Many production jobs in food manufacturing involve repetitive, physically demanding work. Food manufacturing workers are highly susceptible to repetitive strain injuries to hands, wrists, and elbows. This type of injury is especially common in meat-processing and poultry-processing plants. Production workers often stand for long periods and may be required to lift heavy objects or use cutting, slicing, grinding, and other potentially dangerous tools and machines.
In 2002, there were 9.3 cases of work-related injury or illness per 100 full-time food manufacturing workers, much higher than the rate of 5.3 cases for the private sector as a whole. Injury rates vary significantly among specific food manufacturing industries, ranging from a low of 3.8 per 100 workers in flavoring extracts and syrups plants to 14.9 per 100 in meat packing plants, the highest rate in food manufacturing.
In an effort to reduce occupational hazards, many plants have redesigned equipment, increased the use of job rotation, allowed longer or more frequent breaks, and developed training programs in safe work practices. Although injury rates remain high, training and other changes have reduced those rates. Some workers wear protective hats, gloves, aprons, and shoes. In many industries, uniforms and protective clothing are changed daily for sanitary reasons.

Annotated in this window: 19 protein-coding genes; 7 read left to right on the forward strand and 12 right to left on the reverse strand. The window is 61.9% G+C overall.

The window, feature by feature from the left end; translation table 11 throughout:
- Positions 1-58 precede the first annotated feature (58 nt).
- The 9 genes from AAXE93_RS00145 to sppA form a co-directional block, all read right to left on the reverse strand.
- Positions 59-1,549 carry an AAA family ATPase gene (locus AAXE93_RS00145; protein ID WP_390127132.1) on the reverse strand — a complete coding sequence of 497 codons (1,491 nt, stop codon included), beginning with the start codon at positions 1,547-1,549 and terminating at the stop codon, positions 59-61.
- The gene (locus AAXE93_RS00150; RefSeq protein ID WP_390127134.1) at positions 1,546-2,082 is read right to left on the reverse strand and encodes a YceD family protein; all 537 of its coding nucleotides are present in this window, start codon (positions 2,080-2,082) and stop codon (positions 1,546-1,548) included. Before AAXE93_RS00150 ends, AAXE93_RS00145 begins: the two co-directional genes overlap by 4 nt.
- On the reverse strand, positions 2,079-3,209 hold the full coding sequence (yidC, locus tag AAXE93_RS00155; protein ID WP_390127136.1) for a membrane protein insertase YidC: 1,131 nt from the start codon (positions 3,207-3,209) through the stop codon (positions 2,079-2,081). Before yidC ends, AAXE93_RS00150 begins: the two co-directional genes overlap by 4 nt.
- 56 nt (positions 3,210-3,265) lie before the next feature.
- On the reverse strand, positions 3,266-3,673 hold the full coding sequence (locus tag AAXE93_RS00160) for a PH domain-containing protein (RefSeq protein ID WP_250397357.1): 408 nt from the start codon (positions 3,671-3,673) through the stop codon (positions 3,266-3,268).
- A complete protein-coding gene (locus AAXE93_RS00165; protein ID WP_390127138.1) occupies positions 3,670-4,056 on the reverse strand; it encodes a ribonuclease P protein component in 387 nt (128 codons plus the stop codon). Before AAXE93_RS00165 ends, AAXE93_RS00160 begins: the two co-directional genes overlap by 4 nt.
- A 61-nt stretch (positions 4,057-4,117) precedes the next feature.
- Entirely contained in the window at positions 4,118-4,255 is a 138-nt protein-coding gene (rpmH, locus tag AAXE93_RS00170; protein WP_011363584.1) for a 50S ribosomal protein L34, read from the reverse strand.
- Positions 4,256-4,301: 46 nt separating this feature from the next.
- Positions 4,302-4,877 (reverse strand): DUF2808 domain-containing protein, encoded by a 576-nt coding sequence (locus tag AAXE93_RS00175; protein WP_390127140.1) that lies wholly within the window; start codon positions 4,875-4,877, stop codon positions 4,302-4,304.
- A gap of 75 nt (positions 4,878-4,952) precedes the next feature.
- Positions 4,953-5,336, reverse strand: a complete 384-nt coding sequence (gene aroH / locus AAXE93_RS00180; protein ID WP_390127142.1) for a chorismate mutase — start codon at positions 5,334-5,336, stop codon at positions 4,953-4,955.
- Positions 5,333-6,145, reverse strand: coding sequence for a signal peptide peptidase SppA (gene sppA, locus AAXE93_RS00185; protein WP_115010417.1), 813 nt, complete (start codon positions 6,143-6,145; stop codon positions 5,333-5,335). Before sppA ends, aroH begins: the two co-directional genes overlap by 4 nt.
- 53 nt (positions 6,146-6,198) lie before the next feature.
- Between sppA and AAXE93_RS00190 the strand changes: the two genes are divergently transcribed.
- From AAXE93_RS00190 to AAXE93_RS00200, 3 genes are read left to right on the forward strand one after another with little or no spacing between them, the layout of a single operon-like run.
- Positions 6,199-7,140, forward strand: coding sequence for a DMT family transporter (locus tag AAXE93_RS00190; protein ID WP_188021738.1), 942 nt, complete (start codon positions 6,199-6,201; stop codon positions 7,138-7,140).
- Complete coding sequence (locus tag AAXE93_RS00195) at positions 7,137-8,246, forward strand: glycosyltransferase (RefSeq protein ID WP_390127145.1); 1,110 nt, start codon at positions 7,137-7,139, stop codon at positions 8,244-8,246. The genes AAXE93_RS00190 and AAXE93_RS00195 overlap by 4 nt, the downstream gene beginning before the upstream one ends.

Because of the considerable mechanization in the industry, most food manufacturing plants are noisy, with limited opportunities for interaction among workers. In some highly automated plants, “hands-on” manual work has been replaced by computers and factory automation, resulting in less waste and higher productivity. While much of the basic production-such as trimming, chopping, and sorting-will remain labor intensive for many years to come, automation is increasingly being applied to various functions, including inventory control, product movement, packing, and inspection.
Working conditions also depend on the type of food being processed. For example, some bakery employees work at night or on weekends and spend much of their shift near ovens that can be uncomfortably hot. In contrast, workers in dairies and meat-processing plants work typical daylight hours and may experience cold and damp conditions. Some plants, such as those producing processed fruits and vegetables, operate on a seasonal basis, so workers are not guaranteed steady, year-round employment and occasionally travel from region to region seeking work. These plants are increasingly rare, however, as the industry continues to diversify and manufacturing plants produce alternate foods during otherwise inactive periods.